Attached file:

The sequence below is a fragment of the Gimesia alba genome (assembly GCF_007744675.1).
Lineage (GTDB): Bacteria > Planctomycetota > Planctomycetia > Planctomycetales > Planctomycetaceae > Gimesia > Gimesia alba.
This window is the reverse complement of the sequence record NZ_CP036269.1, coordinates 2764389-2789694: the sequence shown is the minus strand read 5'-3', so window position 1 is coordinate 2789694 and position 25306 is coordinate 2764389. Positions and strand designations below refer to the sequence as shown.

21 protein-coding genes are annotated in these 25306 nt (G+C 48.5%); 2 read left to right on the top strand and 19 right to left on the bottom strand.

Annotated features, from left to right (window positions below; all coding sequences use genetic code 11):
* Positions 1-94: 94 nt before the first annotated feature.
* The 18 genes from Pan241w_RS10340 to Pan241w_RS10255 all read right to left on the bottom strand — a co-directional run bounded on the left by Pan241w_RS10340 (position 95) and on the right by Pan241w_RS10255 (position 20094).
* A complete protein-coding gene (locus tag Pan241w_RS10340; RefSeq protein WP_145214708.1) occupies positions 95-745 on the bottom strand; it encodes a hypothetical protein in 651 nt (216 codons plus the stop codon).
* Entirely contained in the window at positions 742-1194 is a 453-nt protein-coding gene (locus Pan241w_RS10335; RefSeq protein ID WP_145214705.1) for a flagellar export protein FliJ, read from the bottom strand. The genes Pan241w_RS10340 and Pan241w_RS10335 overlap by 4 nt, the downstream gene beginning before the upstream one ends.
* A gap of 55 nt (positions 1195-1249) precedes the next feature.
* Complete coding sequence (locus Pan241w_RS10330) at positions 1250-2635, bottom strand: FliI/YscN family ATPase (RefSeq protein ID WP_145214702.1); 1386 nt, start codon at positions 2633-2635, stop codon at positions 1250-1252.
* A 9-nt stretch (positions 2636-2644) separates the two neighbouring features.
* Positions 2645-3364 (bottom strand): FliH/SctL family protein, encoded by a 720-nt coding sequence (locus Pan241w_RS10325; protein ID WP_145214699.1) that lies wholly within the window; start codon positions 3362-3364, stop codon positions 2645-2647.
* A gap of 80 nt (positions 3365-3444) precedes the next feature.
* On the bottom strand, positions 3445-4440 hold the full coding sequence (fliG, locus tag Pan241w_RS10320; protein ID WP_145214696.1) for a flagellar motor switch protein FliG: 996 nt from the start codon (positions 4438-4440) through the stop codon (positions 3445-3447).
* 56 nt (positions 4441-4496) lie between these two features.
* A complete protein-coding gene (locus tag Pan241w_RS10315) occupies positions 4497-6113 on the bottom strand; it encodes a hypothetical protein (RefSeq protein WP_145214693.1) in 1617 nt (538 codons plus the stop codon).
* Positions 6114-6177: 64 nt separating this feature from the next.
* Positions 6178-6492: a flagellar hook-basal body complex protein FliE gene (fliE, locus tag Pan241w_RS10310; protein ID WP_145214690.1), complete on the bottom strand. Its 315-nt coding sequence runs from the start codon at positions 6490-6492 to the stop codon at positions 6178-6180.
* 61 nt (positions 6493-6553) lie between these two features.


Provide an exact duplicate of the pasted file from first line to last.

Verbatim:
The sequence below is a fragment of the Gimesia alba genome (assembly GCF_007744675.1).
Lineage (GTDB): Bacteria > Planctomycetota > Planctomycetia > Planctomycetales > Planctomycetaceae > Gimesia > Gimesia alba.
This window is the reverse complement of the sequence record NZ_CP036269.1, coordinates 2764389-2789694: the sequence shown is the minus strand read 5'-3', so window position 1 is coordinate 2789694 and position 25306 is coordinate 2764389. Positions and strand designations below refer to the sequence as shown.

21 protein-coding genes are annotated in these 25306 nt (G+C 48.5%); 2 read left to right on the top strand and 19 right to left on the bottom strand.

Annotated features, from left to right (window positions below; all coding sequences use genetic code 11):
* Positions 1-94: 94 nt before the first annotated feature.
* The 18 genes from Pan241w_RS10340 to Pan241w_RS10255 all read right to left on the bottom strand — a co-directional run bounded on the left by Pan241w_RS10340 (position 95) and on the right by Pan241w_RS10255 (position 20094).
* A complete protein-coding gene (locus tag Pan241w_RS10340; RefSeq protein WP_145214708.1) occupies positions 95-745 on the bottom strand; it encodes a hypothetical protein in 651 nt (216 codons plus the stop codon).
* Entirely contained in the window at positions 742-1194 is a 453-nt protein-coding gene (locus Pan241w_RS10335; RefSeq protein ID WP_145214705.1) for a flagellar export protein FliJ, read from the bottom strand. The genes Pan241w_RS10340 and Pan241w_RS10335 overlap by 4 nt, the downstream gene beginning before the upstream one ends.
* A gap of 55 nt (positions 1195-1249) precedes the next feature.
* Complete coding sequence (locus Pan241w_RS10330) at positions 1250-2635, bottom strand: FliI/YscN family ATPase (RefSeq protein ID WP_145214702.1); 1386 nt, start codon at positions 2633-2635, stop codon at positions 1250-1252.
* A 9-nt stretch (positions 2636-2644) separates the two neighbouring features.
* Positions 2645-3364 (bottom strand): FliH/SctL family protein, encoded by a 720-nt coding sequence (locus Pan241w_RS10325; protein ID WP_145214699.1) that lies wholly within the window; start codon positions 3362-3364, stop codon positions 2645-2647.
* A gap of 80 nt (positions 3365-3444) precedes the next feature.
* On the bottom strand, positions 3445-4440 hold the full coding sequence (fliG, locus tag Pan241w_RS10320; protein ID WP_145214696.1) for a flagellar motor switch protein FliG: 996 nt from the start codon (positions 4438-4440) through the stop codon (positions 3445-3447).
* 56 nt (positions 4441-4496) lie between these two features.
* A complete protein-coding gene (locus tag Pan241w_RS10315) occupies positions 4497-6113 on the bottom strand; it encodes a hypothetical protein (RefSeq protein WP_145214693.1) in 1617 nt (538 codons plus the stop codon).
* Positions 6114-6177: 64 nt separating this feature from the next.
* Positions 6178-6492: a flagellar hook-basal body complex protein FliE gene (fliE, locus tag Pan241w_RS10310; protein ID WP_145214690.1), complete on the bottom strand. Its 315-nt coding sequence runs from the start codon at positions 6490-6492 to the stop codon at positions 6178-6180.
* 61 nt (positions 6493-6553) lie between these two features.